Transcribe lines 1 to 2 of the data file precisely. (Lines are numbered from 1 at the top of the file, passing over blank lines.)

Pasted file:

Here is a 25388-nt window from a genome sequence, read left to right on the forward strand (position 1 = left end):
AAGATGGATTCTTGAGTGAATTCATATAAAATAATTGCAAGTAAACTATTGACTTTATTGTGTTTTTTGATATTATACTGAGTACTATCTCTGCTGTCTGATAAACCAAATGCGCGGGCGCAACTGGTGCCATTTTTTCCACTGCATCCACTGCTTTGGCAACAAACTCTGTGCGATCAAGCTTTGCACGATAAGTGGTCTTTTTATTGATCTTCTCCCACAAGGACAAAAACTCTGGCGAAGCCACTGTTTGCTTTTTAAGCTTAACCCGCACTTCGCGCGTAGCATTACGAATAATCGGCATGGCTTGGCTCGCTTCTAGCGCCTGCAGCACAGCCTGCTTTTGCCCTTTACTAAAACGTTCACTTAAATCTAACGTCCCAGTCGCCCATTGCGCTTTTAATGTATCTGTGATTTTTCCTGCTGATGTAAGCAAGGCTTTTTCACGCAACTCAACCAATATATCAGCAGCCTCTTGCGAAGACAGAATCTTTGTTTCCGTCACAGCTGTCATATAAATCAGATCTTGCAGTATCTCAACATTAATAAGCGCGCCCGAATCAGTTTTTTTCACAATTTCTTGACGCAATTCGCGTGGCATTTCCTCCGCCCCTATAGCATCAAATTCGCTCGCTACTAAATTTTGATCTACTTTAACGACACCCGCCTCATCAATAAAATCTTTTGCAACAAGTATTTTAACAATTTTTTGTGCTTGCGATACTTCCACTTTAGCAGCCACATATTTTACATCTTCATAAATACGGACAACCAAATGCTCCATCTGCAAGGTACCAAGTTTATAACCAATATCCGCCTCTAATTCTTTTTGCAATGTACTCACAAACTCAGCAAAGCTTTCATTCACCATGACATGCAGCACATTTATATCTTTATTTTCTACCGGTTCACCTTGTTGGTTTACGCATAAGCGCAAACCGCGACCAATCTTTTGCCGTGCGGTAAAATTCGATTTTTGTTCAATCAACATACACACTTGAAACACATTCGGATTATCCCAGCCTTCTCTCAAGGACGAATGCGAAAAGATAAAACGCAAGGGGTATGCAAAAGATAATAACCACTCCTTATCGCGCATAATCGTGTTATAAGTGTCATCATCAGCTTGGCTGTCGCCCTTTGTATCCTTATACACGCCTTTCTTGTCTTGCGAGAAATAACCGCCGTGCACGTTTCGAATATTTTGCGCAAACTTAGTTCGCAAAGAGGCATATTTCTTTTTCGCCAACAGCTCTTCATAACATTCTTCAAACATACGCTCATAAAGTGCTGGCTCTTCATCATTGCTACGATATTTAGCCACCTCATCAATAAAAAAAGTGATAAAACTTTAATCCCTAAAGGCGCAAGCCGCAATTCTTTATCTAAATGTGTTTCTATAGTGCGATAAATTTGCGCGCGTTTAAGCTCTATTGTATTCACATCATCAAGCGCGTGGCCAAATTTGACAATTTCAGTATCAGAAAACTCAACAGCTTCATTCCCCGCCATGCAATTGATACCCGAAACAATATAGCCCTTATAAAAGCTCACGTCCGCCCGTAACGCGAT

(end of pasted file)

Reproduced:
Here is a 25388-nt window from a genome sequence, read left to right on the forward strand (position 1 = left end):
AAGATGGATTCTTGAGTGAATTCATATAAAATAATTGCAAGTAAACTATTGACTTTATTGTGTTTTTTGATATTATACTGAGTACTATCTCTGCTGTCTGATAAACCAAATGCGCGGGCGCAACTGGTGCCATTTTTTCCACTGCATCCACTGCTTTGGCAACAAACTCTGTGCGATCAAGCTTTGCACGATAAGTGGTCTTTTTATTGATCTTCTCCCACAAGGACAAAAACTCTGGCGAAGCCACTGTTTGCTTTTTAAGCTTAACCCGCACTTCGCGCGTAGCATTACGAATAATCGGCATGGCTTGGCTCGCTTCTAGCGCCTGCAGCACAGCCTGCTTTTGCCCTTTACTAAAACGTTCACTTAAATCTAACGTCCCAGTCGCCCATTGCGCTTTTAATGTATCTGTGATTTTTCCTGCTGATGTAAGCAAGGCTTTTTCACGCAACTCAACCAATATATCAGCAGCCTCTTGCGAAGACAGAATCTTTGTTTCCGTCACAGCTGTCATATAAATCAGATCTTGCAGTATCTCAACATTAATAAGCGCGCCCGAATCAGTTTTTTTCACAATTTCTTGACGCAATTCGCGTGGCATTTCCTCCGCCCCTATAGCATCAAATTCGCTCGCTACTAAATTTTGATCTACTTTAACGACACCCGCCTCATCAATAAAATCTTTTGCAACAAGTATTTTAACAATTTTTTGTGCTTGCGATACTTCCACTTTAGCAGCCACATATTTTACATCTTCATAAATACGGACAACCAAATGCTCCATCTGCAAGGTACCAAGTTTATAACCAATATCCGCCTCTAATTCTTTTTGCAATGTACTCACAAACTCAGCAAAGCTTTCATTCACCATGACATGCAGCACATTTATATCTTTATTTTCTACCGGTTCACCTTGTTGGTTTACGCATAAGCGCAAACCGCGACCAATCTTTTGCCGTGCGGTAAAATTCGATTTTTGTTCAATCAACATACACACTTGAAACACATTCGGATTATCCCAGCCTTCTCTCAAGGACGAATGCGAAAAGATAAAACGCAAGGGGTATGCAAAAGATAATAACCACTCCTTATCGCGCATAATCGTGTTATAAGTGTCATCATCAGCTTGGCTGTCGCCCTTTGTATCCTTATACACGCCTTTCTTGTCTTGCGAGAAATAACCGCCGTGCACGTTTCGAATATTTTGCGCAAACTTAGTTCGCAAAGAGGCATATTTCTTTTTCGCCAACAGCTCTTCATAACATTCTTCAAACATACGCTCATAAAGTGCTGGCTCTTCATCATTGCTACGATATTTAGCCACCTCATCAATAAAAAAAGTGATAAAACTTTAATCCCTAAAGGCGCAAGCCGCAATTCTTTATCTAAATGTGTTTCTATAGTGCGATAAATTTGCGCGCGTTTAAGCTCTATTGTATTCACATCATCAAGCGCGTGGCCAAATTTGACAATTTCAGTATCAGAAAACTCAACAGCTTCATTCCCCGCCATGCAATTGATACCCGAAACAATATAGCCCTTATAAAAGCTCACGTCCGCCCGTAACGCGAT